Not-So-Academic Journal Links Our Present With Our Past
Column By SUSAN CAMPBELL
January 13, 2008
In September 1831, a group of abolitionists let it be known that they intended to open the country's first college for African American men in New Haven.
The city's historic distaste for slavery, and its location by the sea, made it a prime site. No less a figure than William Lloyd Garrison — whose abolitionist newspaper "The Liberator" had arrived in town earlier that year — said that New Haven enjoyed the country's most commodious environment for blacks.
For all that goodwill, it took just three days for white townspeople to quash the effort, and within a month, they'd attacked homes and businesses of the college's supporters.
The story of the thwarted attempt at education equality appeared in last summer's edition of Hog River Journal, and it was yet another ah-ha moment for its publisher, Elizabeth Normen.
If the Hog River has long been mostly buried beneath Hartford, its namesake is enjoying its fifth year as a lively historical quarterly. Staffers and subscribers are celebrating their anniversary starting at 2 p.m. Sunday, Jan. 20, at the reopened Hartford History Center at the city's downtown public library, which publishes the nonprofit magazine with input from a consortium of arts, historical, and educational organizations.
Since its first edition, the magazine has explored topics as varied as the notorious saloons of Front Street, the rollicking 1876 baseball team the Hartford Dark Blues and rationing during World War II. (A Windsor woman quoted in that one declined to give her name; her father had hoarded sugar for his coffee, and the shame still lingers.)
The venture started after Normen, who had worked at Hill-Stead Museum and the Wadsworth Atheneum and earned a master's in American studies from Trinity College. "People kept asking, 'What are you going to do with that?' " she said, so she talked to a few of her museum friends, who worried that because of budget cuts, many of Hartford's stories were going by the wayside.
So Normen and Cynthia Cormier, a Hill-Stead colleague, gathered academic and museum folks to form what Normen calls "one of the most highly functioning committees I've ever sat on."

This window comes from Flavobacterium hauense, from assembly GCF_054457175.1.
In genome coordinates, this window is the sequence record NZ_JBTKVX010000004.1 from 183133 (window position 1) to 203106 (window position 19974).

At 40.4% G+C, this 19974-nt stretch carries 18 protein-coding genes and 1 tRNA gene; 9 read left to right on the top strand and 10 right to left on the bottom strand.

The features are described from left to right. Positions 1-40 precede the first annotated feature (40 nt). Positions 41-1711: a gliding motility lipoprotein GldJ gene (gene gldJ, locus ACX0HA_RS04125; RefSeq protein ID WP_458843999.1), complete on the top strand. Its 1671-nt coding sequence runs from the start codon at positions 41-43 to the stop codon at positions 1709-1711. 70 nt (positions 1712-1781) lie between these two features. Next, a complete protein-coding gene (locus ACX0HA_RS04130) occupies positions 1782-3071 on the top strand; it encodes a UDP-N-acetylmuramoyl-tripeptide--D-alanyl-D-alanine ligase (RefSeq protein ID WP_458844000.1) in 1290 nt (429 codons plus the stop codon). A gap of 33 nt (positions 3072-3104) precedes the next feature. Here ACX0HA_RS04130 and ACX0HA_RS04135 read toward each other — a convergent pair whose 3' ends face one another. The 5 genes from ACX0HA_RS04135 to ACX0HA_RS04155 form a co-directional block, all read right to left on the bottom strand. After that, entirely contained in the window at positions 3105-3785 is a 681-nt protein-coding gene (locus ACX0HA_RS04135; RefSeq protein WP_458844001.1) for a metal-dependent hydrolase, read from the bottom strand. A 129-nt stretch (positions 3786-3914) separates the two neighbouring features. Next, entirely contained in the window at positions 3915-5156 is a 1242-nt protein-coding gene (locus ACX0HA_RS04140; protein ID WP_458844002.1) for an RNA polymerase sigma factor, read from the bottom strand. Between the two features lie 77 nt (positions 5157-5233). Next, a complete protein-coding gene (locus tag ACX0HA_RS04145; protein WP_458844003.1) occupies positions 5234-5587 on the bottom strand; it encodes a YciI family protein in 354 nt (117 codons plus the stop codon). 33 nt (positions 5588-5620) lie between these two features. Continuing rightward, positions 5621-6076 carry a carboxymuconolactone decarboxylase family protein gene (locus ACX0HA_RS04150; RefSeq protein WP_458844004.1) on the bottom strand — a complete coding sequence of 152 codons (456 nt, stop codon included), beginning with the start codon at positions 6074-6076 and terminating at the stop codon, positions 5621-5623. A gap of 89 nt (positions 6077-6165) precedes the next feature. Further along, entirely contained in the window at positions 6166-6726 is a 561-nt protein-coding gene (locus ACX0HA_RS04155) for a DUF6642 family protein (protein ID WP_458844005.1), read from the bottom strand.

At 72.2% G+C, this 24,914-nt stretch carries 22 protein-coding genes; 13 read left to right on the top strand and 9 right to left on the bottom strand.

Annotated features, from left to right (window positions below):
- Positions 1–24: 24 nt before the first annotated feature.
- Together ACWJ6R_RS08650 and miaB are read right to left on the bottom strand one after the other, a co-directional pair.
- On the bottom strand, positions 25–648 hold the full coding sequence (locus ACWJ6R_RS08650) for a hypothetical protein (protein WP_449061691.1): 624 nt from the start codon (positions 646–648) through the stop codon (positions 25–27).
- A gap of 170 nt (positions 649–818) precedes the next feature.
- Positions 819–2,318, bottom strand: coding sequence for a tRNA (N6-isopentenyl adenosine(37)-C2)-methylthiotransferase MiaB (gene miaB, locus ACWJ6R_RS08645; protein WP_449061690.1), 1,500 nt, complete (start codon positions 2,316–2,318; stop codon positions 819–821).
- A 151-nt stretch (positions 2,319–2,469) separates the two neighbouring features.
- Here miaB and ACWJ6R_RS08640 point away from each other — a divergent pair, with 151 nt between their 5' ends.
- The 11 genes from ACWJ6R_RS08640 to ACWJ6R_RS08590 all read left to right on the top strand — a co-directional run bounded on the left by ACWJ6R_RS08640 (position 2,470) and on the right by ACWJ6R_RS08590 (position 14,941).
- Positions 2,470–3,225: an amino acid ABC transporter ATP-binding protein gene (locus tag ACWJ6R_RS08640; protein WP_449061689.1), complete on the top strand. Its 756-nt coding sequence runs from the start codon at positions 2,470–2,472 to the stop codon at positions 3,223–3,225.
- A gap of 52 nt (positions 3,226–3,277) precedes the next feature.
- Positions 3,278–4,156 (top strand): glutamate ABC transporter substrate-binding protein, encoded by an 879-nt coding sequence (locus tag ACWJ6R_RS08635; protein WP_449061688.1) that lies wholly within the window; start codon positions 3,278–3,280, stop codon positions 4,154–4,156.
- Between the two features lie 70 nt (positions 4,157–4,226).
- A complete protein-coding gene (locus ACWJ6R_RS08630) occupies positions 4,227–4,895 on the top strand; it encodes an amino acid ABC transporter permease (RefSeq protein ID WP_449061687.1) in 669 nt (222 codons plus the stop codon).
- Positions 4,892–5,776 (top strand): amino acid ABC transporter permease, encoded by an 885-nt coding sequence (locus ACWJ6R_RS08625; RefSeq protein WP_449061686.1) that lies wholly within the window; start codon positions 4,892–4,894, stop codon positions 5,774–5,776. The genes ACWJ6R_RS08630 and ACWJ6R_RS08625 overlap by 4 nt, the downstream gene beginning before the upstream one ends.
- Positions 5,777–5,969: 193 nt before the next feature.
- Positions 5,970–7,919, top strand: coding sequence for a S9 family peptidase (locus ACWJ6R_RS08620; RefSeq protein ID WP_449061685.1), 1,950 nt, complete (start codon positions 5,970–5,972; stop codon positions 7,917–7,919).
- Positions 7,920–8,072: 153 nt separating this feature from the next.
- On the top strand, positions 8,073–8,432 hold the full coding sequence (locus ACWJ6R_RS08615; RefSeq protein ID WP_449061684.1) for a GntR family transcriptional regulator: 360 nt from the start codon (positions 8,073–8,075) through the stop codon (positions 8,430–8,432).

There wasn't money for serious market research, so Normen and others decided to publish their first issue and see what happened. This despite the iffy nature of magazines, of which there are some 7,200 in this country.
Some worried that the writers — mostly free-lancers — would run out of things to say, which only illustrated for Normen just "how disconnected people are from this whole idea of sense of place, and sense of history." About two years ago — with loads more Hartford stories to tell — the staff broadened their focus to the entire state.
Each issue has a theme (the most recent is "Nutmeg Tales"), and the articles are painstakingly edited by Jennifer Huget, an East Granby free-lance writer whose work has appeared in The Courant. Most of their authors are academics — the story of New Haven's revolt against the potential of a black college was written by an Amherst College assistant professor — but the articles are refreshingly readable.
And that New Haven story is precisely the tale the magazine seeks, said Normen. It's a historical event that absolutely has relevance. The parallels to the modern-day education-equality case Sheff v. O'Neill are unavoidable, though Hog River doesn't preach. It opens the door to comparisons to today's world and lets the readers choose.
"That kind of story helps you to understand how we got to where we are today, helps you connect the past with the present," said Normen. "What are some of the issues, what were the fears? I think there are some parallels could be drawn. I guess I'm hoping it's what our readers do on their own."
Reprinted with permission of the Hartford Courant.
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